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We know you’re busy, so we're here to take the guesswork out of financial aid, college applications, and how to survive college life.

There are some lucky few that win some spectacular scholarship and find themselves able to go to college without financial worry. There are a few others, equally lucky, who have parents who can afford to pay our way through college completely without jeopardizing their own financial welfare. Then there are the rest of us. We get some scholarships, some grants and some help from our parents. The rest is up to us, and much of it gets financed as student loans that we will need to eventually pay back.

Certainly, the goal is to leave college with as little debt as possible, and for most of us that means having a job and working while we go to college full time. For the recent high school graduate, thinking about their soon-to-be college life, the prospect of working and going to school can be a daunting one. Not only will there be class time and work time, but there is also study time and social time to be considered. After all college isn't only about hitting the books, you want to be able to have a life outside of work and school as well. Sounds impossible, right? It's not. Even for those who work and go to school, college is a fun experience. You are busy, but somehow you find a way to fit everything in. Here are some tips:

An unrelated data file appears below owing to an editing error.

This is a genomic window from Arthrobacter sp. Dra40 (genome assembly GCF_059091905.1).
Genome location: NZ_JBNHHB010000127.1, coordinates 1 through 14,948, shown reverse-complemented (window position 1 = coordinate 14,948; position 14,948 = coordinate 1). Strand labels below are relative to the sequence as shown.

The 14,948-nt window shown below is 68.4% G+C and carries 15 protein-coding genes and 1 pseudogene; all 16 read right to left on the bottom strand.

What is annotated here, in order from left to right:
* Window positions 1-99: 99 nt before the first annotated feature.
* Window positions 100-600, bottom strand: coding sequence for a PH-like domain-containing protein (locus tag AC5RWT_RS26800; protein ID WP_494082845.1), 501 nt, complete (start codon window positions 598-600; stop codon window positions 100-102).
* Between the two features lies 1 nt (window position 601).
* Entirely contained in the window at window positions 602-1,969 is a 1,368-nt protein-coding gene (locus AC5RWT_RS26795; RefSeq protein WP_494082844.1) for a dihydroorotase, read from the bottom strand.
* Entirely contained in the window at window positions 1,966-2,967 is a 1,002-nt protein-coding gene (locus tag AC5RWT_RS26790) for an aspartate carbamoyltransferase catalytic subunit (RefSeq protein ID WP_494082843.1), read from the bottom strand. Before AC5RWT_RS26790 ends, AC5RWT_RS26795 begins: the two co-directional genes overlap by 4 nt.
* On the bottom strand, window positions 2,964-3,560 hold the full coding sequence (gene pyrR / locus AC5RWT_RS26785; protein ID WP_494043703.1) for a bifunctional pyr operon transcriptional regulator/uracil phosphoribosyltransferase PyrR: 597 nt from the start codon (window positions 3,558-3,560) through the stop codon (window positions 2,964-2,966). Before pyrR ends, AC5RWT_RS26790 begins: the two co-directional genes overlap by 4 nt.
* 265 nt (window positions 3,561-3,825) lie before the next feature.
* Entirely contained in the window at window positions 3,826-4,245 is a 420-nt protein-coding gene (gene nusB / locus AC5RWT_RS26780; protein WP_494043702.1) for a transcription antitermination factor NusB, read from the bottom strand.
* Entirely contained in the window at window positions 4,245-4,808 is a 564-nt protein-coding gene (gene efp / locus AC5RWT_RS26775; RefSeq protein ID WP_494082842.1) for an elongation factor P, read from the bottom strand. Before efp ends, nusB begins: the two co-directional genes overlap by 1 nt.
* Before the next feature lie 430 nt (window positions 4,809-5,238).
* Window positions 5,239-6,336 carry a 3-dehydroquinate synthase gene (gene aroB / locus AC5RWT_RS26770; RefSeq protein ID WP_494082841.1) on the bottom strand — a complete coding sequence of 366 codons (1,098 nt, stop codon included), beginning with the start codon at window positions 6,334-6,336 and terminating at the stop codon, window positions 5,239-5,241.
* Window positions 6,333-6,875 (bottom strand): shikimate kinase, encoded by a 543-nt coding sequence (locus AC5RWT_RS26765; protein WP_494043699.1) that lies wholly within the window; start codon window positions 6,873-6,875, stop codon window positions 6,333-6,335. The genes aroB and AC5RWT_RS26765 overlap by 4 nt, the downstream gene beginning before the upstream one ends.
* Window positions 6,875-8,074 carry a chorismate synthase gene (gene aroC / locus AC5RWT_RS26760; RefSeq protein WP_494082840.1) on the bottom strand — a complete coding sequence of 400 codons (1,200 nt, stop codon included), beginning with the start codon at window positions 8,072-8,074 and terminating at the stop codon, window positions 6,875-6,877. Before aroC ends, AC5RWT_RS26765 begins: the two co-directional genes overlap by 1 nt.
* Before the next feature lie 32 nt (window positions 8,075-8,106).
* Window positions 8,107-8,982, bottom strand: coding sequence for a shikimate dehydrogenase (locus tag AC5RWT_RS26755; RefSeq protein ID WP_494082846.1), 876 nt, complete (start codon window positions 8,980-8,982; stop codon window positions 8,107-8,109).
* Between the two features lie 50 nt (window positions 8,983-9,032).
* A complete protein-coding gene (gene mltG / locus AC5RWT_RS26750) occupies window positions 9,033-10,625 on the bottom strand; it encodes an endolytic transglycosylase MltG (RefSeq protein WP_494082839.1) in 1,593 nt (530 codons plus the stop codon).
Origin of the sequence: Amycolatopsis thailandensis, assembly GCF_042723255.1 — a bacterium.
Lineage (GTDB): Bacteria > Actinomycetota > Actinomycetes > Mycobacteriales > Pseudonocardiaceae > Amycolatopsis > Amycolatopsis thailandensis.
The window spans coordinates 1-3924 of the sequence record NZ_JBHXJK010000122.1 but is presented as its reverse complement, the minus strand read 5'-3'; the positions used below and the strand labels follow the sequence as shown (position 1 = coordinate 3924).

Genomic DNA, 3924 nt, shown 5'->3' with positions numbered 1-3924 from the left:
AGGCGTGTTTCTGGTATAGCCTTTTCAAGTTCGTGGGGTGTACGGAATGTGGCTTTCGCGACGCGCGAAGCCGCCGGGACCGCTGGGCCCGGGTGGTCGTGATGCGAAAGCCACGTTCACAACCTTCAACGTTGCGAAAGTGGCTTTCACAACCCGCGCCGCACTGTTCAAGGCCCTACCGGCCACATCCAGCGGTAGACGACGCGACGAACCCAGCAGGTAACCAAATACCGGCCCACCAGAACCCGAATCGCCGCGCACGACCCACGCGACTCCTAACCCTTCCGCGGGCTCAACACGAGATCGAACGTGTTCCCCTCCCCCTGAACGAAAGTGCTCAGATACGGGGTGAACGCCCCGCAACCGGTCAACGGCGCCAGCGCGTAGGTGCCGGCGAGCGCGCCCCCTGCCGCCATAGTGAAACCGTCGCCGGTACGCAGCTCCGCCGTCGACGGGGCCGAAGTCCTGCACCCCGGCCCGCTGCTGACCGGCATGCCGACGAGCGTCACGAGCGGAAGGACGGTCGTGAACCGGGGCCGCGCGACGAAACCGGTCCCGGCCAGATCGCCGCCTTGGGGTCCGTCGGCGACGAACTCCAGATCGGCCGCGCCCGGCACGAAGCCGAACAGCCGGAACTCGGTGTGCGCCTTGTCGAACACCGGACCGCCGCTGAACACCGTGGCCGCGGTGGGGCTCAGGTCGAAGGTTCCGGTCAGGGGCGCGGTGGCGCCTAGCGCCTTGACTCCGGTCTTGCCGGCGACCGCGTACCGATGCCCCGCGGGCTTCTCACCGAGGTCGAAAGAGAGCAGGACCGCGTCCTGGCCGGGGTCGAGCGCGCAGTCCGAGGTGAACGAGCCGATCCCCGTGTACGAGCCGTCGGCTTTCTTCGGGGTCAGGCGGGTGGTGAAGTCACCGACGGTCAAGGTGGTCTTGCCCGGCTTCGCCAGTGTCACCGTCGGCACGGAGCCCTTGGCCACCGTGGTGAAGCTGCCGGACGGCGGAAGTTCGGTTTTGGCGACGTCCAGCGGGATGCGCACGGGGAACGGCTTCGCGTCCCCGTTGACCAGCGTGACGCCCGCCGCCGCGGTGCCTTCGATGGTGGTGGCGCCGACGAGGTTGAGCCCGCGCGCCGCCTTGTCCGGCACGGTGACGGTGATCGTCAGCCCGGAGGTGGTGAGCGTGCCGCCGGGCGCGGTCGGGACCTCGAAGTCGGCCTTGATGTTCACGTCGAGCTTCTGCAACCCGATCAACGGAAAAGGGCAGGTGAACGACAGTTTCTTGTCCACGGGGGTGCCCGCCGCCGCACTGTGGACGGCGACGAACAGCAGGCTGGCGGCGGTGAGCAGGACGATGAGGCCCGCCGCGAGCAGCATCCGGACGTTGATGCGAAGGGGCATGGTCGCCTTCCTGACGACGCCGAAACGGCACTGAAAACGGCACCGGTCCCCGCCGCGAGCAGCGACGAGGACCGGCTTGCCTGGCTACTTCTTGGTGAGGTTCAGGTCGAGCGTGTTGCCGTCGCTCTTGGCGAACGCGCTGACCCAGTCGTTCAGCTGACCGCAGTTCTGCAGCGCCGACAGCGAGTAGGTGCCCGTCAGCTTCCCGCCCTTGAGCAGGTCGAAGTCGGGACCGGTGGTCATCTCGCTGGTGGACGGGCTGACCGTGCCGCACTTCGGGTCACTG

1. Keep your work hours at a minimum

Some try their best to work as much as they can to pay off as much of their education as possible. This is a noble pursuit, but you could burn yourself out. The better course is to calculate how much you need to make to pay for living expenses and put some aside to pay for classes. This is especially true as you get used to college life. You can always increase your hours, should you find that you have more time.

2. Look for work/study programs

Work/study programs are a great way to find a job designed for a college student. You may be able to find a job right on campus. If you participate in a work/study program, your employer will more likely be able and willing to accommodate your school schedule as it changes from semester to semester. It's also possible that you can find a work/study position that relates to your degree program, allowing you to enter the workforce right out of college with some work experience in your field.

3. Schedule your time and avoid distractions

You'll have time that you work and time that you are in class. Somewhere in there, you'll need to have time for study as well as time for social time and recreation. The key to success here is to utilize your time as efficiently as possible. Have study material to read during your lunch hour at work and for short periods of time between classes or between class and work. In addition to this, schedule yourself study time.

When you study, do your best to limit your distractions. Many students study with the TV on, or bounce between twitter or snapchat and their homework. This splits your attention. Students who do this may be unaware of it, but much more time is spent on the distraction than you realize. When you are studying, focus only on that. Most of us can accomplish in one focused hour what would take us two hours if we split our attention. Your time is valuable. Treat it as such.